- Plex: Stream your own files to your Roku via a Plex Server; lost of supported and unsupported channels too
- Popflix Classic TV: 26 Men, Adventures of Robin Hood, The Beverly Hillbillies, Bonanza, Burns and Allen, Date with the Angels, Dragnet, Life with Elizabeth, The Lone Ranger, The Lucy Show, Man with a Camera, Petticoat Junction, Sherlock Holmes, Westerns, You Bet Your Life
- PubDHub: The stuff your dad used to reminisce about — ancient cartoons, PSAs, commercials, and movies
- Smithsonian: Better than the Discovery channel
- TWiT: Steve Gibson, Leo Laporte, and others talk tech
- WSJ Live: WSJ had good election coverage
Is the Roku 3 the Right Steamer for Me? Probably. It’s the newest product from the most popular streamer maker. Roku boasts 750 channels of programming and games. The Roku 3 remote has an audio out jack so you can listen to the Roku via included ear buds. The R3 rocks a new user interface that presents nine channels at a time. This combined with the new processor provides a zippier user experience. The R3 also supports dual band wireless connectivity — just like the obsolete Roku 1. What’s not to like?
- No composite out. If your television does not support HDMI, the Roku 3 is not for you. Those analog outputs come in handy even if you do not have an older television. There are a lot of audio only Roku channels. I route the analog audio output to a separate channel on my sound-bar so that my 50″ plasma TV doesn’t have to be powered on when my wife listens to IHeartRadio or Spotify. Some of the first gen Rokus had component out. This connectivity is welcome when you have a lot of devices plugged into a television.
- The new remote is WiFi. Like the BT remote that shipped with the Roku2 XS, this remote cannot teach learning remotes. Twenty years ago my X-10 remotes paired IR with RF. Not sure why Roku chose not to.
- Some existing channels (especially games) do not work with the R3. No doubt this will be addressed, but I’m concerned this incompatibility will become an issue as new channels created for the R3 do not work with obsolete models. Roku has abandoned a lot of hardware in five years.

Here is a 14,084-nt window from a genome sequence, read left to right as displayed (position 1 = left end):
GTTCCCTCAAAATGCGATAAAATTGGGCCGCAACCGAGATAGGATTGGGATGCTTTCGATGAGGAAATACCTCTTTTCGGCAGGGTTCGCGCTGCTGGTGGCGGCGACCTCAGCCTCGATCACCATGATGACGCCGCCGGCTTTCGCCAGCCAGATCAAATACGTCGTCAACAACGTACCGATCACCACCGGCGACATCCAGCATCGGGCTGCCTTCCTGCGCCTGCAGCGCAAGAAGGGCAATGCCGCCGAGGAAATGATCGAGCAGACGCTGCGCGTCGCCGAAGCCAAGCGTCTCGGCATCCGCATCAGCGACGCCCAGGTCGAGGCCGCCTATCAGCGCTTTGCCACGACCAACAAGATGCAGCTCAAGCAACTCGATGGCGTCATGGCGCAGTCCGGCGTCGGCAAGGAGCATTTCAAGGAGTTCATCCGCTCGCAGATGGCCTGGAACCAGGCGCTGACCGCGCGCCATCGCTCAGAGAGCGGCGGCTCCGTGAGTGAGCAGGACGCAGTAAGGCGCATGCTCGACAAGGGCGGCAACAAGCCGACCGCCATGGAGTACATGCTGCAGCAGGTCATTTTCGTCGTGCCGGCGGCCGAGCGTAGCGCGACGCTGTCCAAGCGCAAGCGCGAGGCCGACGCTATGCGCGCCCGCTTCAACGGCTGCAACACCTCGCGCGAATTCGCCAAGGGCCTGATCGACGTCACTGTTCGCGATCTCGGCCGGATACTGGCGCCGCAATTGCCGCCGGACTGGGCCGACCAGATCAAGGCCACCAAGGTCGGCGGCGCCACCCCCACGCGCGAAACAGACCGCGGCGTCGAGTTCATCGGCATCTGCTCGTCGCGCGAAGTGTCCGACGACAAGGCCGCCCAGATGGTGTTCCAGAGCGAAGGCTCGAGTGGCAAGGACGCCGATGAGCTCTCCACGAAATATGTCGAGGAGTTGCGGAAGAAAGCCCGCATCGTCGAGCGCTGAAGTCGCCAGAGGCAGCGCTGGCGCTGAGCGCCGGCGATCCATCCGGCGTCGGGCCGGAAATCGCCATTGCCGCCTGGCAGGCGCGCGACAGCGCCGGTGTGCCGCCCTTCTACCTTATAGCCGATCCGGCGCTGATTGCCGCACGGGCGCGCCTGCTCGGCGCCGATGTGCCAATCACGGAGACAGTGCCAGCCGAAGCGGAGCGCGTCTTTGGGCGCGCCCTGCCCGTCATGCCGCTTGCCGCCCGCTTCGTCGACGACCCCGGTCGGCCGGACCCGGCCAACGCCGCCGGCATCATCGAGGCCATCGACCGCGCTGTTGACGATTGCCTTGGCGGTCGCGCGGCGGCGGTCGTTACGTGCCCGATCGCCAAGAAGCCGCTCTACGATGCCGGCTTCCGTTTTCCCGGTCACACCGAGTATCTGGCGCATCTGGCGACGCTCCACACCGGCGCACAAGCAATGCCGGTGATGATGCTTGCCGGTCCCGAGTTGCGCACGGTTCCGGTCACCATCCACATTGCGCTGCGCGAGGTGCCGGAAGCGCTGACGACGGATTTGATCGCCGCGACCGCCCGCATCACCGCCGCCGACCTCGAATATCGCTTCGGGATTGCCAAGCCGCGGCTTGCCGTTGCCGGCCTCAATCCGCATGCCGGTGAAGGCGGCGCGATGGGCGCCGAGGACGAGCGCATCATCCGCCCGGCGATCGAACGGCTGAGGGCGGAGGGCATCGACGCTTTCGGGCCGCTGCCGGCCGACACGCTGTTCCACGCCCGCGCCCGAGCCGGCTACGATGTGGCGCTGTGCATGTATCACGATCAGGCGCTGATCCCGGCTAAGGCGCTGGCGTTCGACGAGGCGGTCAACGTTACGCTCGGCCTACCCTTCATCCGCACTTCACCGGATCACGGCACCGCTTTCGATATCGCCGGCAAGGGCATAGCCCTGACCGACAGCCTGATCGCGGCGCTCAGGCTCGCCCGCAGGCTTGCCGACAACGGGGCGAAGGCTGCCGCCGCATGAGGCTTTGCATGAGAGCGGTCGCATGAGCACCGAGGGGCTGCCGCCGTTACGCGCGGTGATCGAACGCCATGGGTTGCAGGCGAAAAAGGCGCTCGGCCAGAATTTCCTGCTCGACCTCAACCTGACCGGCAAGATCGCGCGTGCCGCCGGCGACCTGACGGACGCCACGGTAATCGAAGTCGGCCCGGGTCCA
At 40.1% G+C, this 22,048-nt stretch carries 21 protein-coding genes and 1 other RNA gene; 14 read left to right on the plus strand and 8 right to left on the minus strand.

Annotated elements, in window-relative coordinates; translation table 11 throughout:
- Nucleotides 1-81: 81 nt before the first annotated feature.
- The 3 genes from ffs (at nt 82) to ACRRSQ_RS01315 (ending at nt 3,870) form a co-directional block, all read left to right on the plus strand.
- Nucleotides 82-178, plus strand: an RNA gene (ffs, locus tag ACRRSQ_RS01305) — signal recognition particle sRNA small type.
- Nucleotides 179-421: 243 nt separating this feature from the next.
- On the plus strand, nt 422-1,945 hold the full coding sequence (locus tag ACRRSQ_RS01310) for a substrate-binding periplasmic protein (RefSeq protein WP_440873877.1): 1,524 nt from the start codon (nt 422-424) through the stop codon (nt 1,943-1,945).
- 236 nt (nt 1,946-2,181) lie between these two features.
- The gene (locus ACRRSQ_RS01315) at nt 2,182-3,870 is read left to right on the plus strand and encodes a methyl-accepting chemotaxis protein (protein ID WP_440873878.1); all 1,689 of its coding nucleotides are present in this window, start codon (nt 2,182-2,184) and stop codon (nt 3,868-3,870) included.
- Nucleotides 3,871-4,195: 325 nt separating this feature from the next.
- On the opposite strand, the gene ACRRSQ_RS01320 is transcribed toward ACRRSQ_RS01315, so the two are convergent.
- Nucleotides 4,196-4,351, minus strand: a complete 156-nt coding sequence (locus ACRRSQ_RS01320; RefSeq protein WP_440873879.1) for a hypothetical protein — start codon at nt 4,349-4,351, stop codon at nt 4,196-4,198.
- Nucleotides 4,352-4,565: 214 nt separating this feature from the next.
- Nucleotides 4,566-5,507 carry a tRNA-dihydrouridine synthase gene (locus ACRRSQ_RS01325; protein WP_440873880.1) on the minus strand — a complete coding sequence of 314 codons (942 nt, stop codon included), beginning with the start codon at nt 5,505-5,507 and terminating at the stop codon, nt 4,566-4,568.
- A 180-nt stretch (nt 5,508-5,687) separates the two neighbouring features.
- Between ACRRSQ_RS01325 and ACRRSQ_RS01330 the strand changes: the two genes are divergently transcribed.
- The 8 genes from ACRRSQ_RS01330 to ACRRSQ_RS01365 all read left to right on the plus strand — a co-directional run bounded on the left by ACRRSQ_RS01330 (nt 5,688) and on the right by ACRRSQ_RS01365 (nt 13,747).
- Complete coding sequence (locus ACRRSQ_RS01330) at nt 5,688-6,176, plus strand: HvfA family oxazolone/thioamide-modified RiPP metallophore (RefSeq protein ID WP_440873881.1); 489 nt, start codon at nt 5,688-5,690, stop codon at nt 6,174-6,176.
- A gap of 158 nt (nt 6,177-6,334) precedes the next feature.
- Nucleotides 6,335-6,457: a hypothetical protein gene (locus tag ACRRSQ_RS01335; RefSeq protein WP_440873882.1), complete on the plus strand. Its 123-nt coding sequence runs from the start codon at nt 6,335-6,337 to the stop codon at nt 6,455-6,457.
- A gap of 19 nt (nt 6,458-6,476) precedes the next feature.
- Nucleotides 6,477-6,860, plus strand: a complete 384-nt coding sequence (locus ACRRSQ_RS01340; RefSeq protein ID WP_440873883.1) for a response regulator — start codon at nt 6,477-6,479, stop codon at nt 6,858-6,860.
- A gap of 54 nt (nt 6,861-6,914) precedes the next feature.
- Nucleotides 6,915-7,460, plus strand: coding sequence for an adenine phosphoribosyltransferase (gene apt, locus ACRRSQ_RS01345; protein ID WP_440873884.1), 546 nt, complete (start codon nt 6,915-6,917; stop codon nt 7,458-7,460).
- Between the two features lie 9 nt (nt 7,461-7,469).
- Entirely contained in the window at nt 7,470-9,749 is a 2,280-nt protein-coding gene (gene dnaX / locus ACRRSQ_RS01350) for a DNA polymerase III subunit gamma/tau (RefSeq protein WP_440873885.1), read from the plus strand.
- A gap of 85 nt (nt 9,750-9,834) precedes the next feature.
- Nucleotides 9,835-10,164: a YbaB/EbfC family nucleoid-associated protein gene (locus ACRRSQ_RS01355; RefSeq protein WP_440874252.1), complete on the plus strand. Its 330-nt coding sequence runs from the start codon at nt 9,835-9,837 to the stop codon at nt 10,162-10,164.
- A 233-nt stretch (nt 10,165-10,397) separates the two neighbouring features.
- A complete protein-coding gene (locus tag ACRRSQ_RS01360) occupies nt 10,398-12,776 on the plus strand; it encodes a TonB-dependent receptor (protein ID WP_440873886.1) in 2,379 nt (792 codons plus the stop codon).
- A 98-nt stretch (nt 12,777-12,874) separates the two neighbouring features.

On the horizon… There are some cool things going on in the internet television arena. As disappointing as Simple has been, a lot of early adopters are pretty satisfied. Simple.tv allows you to watch broadcast television on a Roku. Aereo streams broadcast television to your Roku via the internet. Aereo is going national this summer after fighting the cable companies in the courts most of last year. Time Warner Cable (TWC) has a Roku channel that will let its customers use a Roku as a set top box replacement.
Not for me! I’m going to pass on the Roku 3. While the Roku 3’s processor improves response over previous models, I did not think this was a problem. R3 has a remote with an earphone plug, but I do not know why anyone would want that. It offers no new features other than a new interface that will be delivered to Roku 2 owners as a free upgrade in April. The R3 removes composite connectivity. I’m very unhappy about this because I use the analog audio outs as audio input to my HTIB which allows me to listen to Pandora, Spotify, and other audio channels without running my 50″ plasma tv. For the same money, I would recommend an R2XS. Hopefully, price drops on the R2 line will make this an easier choice.
This may be the most negative review you will read of the Roku 3, but I am probably the only reviewer who actually owns a Roku.